The first religious book I had was given to me as a prize for beating the rest of the contestants who were my senior in an extemporaneous writing contest in English. I was in first year high school and the book was the freshly circulated “Imitations of Christ”, which today is one of the best sellers. I just kept it, forgetting even the name of the author.  A friend borrowed it and decided to keep it for good. Then, a lay minister whom we fondly called, “papa Joe” gave me a King James Version Bible which he fondly marked with a dedication. It occupies a space together with the Koran, two other versions of the Bible, Apokalipses of the Jehovah’s Witnesses, and a book about mankind’s search for God.


When a friend saw my collection, he asked what I will do with them. Despite the silliness of the question, I told him that I need to know what I am supposed to know. He used to be a staunch Roman Catholic but when he joined the Masonic Temple, he seemed to have drifted away and sounded different. I told him that for me, all books contain information that everyone must learn, especially, those “special” ones that discourse on religion, cult, God, church, Christian movement, Marian devotion, archaeology, astronomy,etc. I could have told him more, but noticed his irritation. So I closed my statement with the short, “knowledge is power” with a tone of jest. I just did not want to embarrass him with a remark that he is the only “Mason” I know who does not believe in God. I pitied him for his choice to be ignorant.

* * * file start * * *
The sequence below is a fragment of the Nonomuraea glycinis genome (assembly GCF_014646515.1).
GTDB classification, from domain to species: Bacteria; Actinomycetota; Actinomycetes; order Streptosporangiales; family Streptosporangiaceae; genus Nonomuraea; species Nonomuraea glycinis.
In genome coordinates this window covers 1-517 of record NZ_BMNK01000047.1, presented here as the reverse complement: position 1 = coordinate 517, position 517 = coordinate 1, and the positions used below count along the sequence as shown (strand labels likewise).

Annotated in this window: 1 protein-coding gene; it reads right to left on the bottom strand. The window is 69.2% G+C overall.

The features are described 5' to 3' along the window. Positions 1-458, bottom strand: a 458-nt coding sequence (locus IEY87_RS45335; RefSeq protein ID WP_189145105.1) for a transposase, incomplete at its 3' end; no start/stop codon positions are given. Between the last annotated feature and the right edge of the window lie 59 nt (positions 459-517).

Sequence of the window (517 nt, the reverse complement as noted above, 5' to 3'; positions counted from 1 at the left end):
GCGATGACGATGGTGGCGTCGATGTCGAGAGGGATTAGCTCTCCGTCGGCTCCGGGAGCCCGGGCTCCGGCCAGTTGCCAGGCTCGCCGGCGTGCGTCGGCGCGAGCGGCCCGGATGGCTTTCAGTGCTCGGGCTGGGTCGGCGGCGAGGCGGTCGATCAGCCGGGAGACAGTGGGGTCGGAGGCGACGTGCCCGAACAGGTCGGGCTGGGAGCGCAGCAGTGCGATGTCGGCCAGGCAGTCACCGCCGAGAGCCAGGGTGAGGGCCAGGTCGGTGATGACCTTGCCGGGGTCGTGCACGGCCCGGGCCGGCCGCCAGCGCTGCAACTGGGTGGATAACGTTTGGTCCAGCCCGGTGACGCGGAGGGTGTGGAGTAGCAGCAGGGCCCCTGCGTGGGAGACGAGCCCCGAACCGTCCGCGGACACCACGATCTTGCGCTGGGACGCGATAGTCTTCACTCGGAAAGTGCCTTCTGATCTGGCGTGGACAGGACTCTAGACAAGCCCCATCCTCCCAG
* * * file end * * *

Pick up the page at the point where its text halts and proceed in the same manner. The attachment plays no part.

Had not my curiosity made me interested in religious books, I may not have known that:


-the eldest son of Abraham was Ismael, and whose mother was Hagar, the handmaid of Sarah;